October Existing Home Sales Post 1.9% Increase

Existing home sales rose in October, a slight recovery from the declines seen in September, the National Association of Realtors reported yesterday.

NAR said total existing home increased by 1.9% from September to a seasonally adjusted annual rate of 5.46 million. It said despite lingering regional variances, overall sales improved by 4.6% from a year ago (5.22 million).

The report said single-family home sales rose to a seasonally adjusted annual rate of 4.87 million in October from 4.77 million in September and improved by 5.4% from a year ago. The median existing single-family home price rose to $273,600 in October, up 6.2% from a year ago. Existing condominium and co-op sales held steady at 590,000 units in October and fell by 1.7% from a year ago. The median existing condo price rose to $248,500 in October, an increase of 5.6% from a year ago.

Regionally, October sales increased in the Midwest and South, but sales rose in all regions from a year ago. Median home prices in all regions increased from one year ago, with the West region showing the strongest price gain.

Sales in the Northeast fell by 1.4% to an annual rate of 690,000, with no change from a year ago. The median price in the Northeast rose to $296,700, up 5.7% from a year ago. In the Midwest, sales increased by 1.6% to an annual rate of 1.29 million and improved by 2.4% from a year ago. The median price in the Midwest rose to $209,900, a 6.7% jump from a year ago.

Sales in the South increased by 4.4% to an annual rate of 2.35 million in October and rose by 7.8% from a year ago. The median price in the South rose to $234,900, a 6.0% increase from this time last year. Sales in the West declined by 0.9% to an annual rate of 1.13 million in October, but improved by 3.7% from a year ago. The median price in the West rose to $410,700, up 7.8% from a year ago.

NAR said the median existing home price for all housing types in October rose to $270,900, up 6.2% from a year ago ($255,100), as prices rose in all regions. October’s price increase marks 92 straight months of year-over-year gains. Total housing inventory at the end of October sat at 1.77 million units, down 2.7% from September and 4.3% from one year ago (1.85 million). Unsold inventory sits at a 3.9-month supply at the current sales pace, down from 4.1 months in September and from the 4.3-month figure a year ago.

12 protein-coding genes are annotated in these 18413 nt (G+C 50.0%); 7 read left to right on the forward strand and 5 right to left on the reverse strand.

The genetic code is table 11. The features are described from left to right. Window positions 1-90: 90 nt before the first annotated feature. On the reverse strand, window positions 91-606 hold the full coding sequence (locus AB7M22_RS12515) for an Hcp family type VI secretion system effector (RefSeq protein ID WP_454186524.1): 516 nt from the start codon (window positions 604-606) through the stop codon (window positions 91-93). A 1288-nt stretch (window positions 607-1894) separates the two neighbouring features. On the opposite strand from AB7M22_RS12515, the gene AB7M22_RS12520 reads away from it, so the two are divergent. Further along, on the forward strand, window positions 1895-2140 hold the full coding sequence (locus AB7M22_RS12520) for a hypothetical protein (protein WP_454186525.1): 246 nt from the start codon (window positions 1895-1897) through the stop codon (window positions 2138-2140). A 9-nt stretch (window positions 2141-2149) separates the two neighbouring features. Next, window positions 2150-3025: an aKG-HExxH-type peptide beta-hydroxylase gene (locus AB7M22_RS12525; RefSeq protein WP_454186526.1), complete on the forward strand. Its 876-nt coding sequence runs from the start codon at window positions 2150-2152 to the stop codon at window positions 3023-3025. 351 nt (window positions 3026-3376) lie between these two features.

“Lower mortgage rates continue to boost sales, which are up 4.6% over the year,” said Mark Vitner, Senior Economist with Wells Fargo Securities, Charlotte, N.C. “Inventories are shrinking once again, however, exerting some upward pressure on home prices.”

Vitner said the housing market “continues to move in the right direction,” thanks to lower mortgage rates. “While the recent improvement in resales is encouraging, the gains over the past few months represent a reversal of last year’s higher mortgage rate-induced slide,” he said. “Furthermore, the recent improvement likely reflects a return to the slow and steady upward trajectory which has become a hallmark of this expansion. The gradual climb is partially explained by the reluctance of older generations to move from their current home, a trend which has slowed turnover and significantly reduced the inventory of homes on the market.”

NAR Chief Economist Lawrence Yun said October’s sales increase is “encouraging” and he expects added growth in the coming months. “Historically-low interest rates, continuing job expansion, higher weekly earnings and low mortgage rates are undoubtedly contributing to these higher numbers,” he said. “We will likely continue to see sales climb as long as potential buyers are presented with an adequate supply of inventory.”

NAR said properties typically remained on the market for 36 days in October, up from 32 days in September and consistent with October 2018 numbers. Forty-six percent of homes sold in October 2019 were on the market for less than a month.

First-time buyers were responsible for 31% of sales in October, down from 33% in September and identical to the 31% recorded a year ago. Individual investors or second-home buyers purchased 14% of homes in October, unchanged from September but down from the 15% figure recorded a year ago. All-cash sales accounted for 19% of transactions in October, up from 17% in August but down from 23% a year ago.

The report said distressed sales represented 2% of sales in October, unchanged from September but down from 3% a year ago.